With SmartThings, Alexa can dim and control my connected smart lights, but she can’t tell me if my door is open or closed. Right now, light show parlor tricks and smart plug control are her forte. No, she can’t lock your doors and she can’t control your thermostat. And though it sounds like lock control is out of the picture for security reasons, I doubt that she will stay stagnant for long.

Tricks and Flops

Beyond smart home control, having Alexa around is pretty handy. Of course she can play music, but she can also build your shopping list, check your commute time, function as a timer, and answer questions – so long as the question can be answered using Wikipedia. Though she can’t Google, sigh, she can use Bing – kind of. If the answer is Bingable, she will send a link with the proposed answer to your app. Does Alexa need to learn to Google? Hell yeah she does! And I can’t even begin to tell you how many times I’ve forgotten she cannot.

Life with Alexa isn’t all peaches and cream. My biggest problem is that many times, I don’t know what to say to get the outcome I want. For example, if I say “Alexa, read books from audible,” she will say, “Sorry, I don’t see any books in your library.” However, if I say, “Alexa, read Pretty Girls“, she will start reading the exact book from my Audible library.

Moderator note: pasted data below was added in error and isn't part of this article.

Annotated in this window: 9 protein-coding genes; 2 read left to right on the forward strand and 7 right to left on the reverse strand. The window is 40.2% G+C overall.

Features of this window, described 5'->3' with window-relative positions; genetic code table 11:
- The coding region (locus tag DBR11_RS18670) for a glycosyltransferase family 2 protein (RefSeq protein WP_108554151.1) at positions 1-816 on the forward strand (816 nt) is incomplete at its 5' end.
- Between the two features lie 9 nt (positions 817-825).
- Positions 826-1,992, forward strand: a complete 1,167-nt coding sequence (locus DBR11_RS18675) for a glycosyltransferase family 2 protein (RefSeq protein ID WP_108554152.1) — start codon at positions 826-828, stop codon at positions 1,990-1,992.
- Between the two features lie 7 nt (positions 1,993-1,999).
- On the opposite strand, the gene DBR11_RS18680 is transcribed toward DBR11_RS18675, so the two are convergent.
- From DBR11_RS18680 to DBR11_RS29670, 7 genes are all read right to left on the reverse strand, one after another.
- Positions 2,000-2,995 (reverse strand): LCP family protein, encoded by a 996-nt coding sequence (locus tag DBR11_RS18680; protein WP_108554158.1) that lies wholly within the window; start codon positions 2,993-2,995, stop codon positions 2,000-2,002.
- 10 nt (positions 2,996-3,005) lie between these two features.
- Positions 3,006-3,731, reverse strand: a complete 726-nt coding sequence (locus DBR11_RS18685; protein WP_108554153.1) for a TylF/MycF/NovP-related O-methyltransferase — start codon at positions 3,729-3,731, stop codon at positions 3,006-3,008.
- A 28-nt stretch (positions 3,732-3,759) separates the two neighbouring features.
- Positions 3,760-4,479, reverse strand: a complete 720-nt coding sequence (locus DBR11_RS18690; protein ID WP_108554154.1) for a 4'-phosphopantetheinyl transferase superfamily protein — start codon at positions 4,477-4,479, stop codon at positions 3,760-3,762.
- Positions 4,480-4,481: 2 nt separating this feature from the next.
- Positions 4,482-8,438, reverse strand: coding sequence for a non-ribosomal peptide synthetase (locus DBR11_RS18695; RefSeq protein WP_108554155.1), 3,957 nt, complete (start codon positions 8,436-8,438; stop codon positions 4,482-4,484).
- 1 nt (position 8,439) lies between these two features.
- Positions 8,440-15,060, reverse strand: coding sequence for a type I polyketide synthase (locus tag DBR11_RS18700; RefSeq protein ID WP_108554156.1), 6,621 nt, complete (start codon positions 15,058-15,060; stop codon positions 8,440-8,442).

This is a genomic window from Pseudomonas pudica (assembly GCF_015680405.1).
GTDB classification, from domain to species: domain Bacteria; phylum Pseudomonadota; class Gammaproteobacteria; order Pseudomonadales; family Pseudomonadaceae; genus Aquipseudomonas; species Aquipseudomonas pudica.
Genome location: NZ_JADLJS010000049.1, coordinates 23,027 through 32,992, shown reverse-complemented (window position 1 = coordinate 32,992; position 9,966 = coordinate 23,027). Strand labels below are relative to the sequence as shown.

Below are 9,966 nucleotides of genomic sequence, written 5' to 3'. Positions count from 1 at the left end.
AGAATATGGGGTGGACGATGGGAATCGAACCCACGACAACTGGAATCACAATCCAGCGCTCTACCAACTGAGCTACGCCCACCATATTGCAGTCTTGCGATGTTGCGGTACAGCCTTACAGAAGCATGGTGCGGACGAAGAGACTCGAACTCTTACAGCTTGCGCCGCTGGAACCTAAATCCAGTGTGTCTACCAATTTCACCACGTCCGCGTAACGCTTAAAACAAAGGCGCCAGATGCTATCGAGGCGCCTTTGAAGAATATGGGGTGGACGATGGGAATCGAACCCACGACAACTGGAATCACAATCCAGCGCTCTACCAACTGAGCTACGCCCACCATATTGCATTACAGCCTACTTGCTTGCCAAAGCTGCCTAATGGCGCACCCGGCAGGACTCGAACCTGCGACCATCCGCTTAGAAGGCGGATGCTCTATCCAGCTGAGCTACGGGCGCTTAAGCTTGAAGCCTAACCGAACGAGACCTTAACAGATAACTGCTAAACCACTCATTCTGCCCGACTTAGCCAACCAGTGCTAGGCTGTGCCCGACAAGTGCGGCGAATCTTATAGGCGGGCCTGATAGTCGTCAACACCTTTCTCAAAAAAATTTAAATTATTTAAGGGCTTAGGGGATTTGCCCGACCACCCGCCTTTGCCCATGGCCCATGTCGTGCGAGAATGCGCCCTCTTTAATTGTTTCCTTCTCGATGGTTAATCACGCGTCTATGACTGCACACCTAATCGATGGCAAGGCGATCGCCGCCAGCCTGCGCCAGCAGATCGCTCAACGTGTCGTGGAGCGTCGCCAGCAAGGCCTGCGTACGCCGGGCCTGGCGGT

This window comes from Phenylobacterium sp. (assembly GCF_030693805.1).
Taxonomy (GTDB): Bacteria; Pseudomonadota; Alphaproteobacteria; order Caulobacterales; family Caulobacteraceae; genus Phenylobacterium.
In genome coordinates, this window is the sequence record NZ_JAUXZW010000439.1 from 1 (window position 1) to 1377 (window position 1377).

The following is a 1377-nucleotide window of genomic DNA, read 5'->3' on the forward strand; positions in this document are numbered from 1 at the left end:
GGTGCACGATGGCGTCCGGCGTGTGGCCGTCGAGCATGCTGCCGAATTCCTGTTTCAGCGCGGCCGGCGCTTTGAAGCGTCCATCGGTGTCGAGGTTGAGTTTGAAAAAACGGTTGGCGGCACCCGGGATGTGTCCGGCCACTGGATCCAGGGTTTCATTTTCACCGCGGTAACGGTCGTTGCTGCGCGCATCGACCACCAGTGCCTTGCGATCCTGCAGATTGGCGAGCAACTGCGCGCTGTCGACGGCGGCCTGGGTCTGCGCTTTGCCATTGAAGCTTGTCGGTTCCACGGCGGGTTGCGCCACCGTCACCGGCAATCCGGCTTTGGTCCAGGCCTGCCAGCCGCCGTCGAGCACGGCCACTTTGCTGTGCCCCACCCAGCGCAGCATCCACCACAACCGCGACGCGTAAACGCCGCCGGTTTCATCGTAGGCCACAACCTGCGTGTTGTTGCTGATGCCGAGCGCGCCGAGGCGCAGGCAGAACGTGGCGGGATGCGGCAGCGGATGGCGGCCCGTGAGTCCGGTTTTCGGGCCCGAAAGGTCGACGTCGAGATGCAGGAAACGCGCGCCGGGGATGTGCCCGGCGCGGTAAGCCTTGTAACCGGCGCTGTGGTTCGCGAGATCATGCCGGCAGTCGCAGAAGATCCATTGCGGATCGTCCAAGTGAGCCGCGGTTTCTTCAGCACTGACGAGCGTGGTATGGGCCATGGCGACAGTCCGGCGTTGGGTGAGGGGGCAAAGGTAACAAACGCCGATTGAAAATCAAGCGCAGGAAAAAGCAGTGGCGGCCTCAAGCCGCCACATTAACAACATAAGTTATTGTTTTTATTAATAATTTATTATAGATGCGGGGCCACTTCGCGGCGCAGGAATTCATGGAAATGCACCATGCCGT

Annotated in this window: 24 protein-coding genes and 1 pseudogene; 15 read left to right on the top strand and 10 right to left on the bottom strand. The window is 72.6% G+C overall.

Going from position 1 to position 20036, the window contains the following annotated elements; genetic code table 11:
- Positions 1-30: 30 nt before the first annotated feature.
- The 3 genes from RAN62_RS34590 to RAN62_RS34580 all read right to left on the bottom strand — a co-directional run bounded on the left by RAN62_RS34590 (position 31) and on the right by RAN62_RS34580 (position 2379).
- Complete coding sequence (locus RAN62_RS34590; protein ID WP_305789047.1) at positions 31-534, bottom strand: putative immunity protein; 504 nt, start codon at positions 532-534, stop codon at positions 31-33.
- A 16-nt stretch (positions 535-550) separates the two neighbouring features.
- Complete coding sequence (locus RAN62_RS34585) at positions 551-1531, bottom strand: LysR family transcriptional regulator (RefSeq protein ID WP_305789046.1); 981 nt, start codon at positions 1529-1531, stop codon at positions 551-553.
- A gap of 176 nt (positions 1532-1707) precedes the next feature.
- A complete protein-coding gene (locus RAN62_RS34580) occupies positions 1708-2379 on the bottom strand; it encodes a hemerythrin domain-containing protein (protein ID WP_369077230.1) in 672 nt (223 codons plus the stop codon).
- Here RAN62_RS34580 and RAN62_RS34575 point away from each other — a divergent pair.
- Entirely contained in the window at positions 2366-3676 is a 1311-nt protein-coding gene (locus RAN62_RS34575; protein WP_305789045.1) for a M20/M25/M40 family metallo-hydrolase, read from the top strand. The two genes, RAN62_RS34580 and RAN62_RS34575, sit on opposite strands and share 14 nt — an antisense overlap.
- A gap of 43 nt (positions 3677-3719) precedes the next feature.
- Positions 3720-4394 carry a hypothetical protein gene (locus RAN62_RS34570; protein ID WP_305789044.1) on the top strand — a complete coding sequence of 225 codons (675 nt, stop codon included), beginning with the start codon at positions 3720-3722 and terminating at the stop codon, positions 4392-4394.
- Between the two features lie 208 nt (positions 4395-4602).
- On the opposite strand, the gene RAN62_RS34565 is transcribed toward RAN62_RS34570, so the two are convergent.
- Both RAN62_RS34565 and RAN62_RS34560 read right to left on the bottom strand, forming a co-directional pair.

A second, yet related issue, is that the order in which you say things can mess up your outcome. Flopping around the words turn on and dim can mean the difference between success and failure when working with smart lights. The final downside is that Alexa can’t hear through walls and she lacks a battery. In other words, she’s a one room act, unless you add the remote control. But if I did, I would be able to boss Alexa around by speaking to the remote instead of shouting up the stairs at the main device.

With all that said, Alexa is hands-down better at recognizing speech than Siri. I’ve added some crazy things to my shopping list and Alexa has nailed them all, even correcting my pronunciation of Nietzsche and Fage. When I asked Siri to add Fage to my notes, she told me she didn’t see any matching restaurants for “Phase Greek Yogurt”. When I tried again, she decided to search the web for “treasure a Greek yogurt.” Treasure, kind of like Fage Greek yogurt, but not really.

Final Thoughts

Is Alexa perfect? No. Can she control every device in your smart home? No. Is turning on lights with your voice an incredibly cool trick? Yes. Using Echo is fun. It’s like a toy, but for grownups.

If you want your smart home to talk back to you, it’s going to come at a price. Echo sells for $179.99 with the remote being an extra fee. Of course to get additional value, it doesn’t hurt to have a Prime membership ($99/year), which will add the ability to order from Prime using your voice and play Prime Music.